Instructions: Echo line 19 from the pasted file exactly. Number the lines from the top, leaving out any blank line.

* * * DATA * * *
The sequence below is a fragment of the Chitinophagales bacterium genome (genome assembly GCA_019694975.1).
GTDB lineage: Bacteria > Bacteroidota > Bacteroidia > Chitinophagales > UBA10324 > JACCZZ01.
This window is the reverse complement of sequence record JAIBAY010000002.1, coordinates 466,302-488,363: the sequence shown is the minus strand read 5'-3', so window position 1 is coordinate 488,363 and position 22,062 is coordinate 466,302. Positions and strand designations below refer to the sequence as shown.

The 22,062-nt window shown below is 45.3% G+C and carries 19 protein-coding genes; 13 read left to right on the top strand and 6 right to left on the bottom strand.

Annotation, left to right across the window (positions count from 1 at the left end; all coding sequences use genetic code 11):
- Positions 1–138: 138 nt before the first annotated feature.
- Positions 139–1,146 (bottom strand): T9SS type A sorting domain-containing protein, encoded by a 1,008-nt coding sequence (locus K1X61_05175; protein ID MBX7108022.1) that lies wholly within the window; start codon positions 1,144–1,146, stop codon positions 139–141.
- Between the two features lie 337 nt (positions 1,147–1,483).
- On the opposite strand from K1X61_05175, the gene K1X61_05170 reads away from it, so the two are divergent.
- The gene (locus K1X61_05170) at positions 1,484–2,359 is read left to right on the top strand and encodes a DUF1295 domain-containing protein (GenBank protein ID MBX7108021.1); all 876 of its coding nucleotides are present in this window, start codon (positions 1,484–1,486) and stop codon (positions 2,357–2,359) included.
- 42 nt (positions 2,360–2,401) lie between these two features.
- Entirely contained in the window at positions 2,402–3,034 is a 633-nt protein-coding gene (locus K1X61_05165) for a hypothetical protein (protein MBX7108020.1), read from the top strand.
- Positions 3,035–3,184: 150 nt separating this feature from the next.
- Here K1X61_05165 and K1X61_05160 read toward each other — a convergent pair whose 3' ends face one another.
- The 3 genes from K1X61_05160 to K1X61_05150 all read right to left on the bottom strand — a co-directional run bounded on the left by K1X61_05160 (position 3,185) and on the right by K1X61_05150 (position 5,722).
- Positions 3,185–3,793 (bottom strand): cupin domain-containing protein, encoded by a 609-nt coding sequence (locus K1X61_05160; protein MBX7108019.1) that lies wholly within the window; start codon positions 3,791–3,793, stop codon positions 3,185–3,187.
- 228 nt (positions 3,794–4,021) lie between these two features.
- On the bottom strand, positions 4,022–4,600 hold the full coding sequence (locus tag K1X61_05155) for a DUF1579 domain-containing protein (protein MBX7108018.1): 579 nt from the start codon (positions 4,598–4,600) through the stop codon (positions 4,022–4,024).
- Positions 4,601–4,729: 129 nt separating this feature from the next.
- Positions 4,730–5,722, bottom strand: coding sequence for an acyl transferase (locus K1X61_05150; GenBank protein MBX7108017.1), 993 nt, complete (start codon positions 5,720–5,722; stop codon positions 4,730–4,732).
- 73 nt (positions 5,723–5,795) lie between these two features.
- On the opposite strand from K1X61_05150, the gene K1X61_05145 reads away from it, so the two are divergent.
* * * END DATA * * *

- Positions 4,601–4,729: 129 nt separating this feature from the next.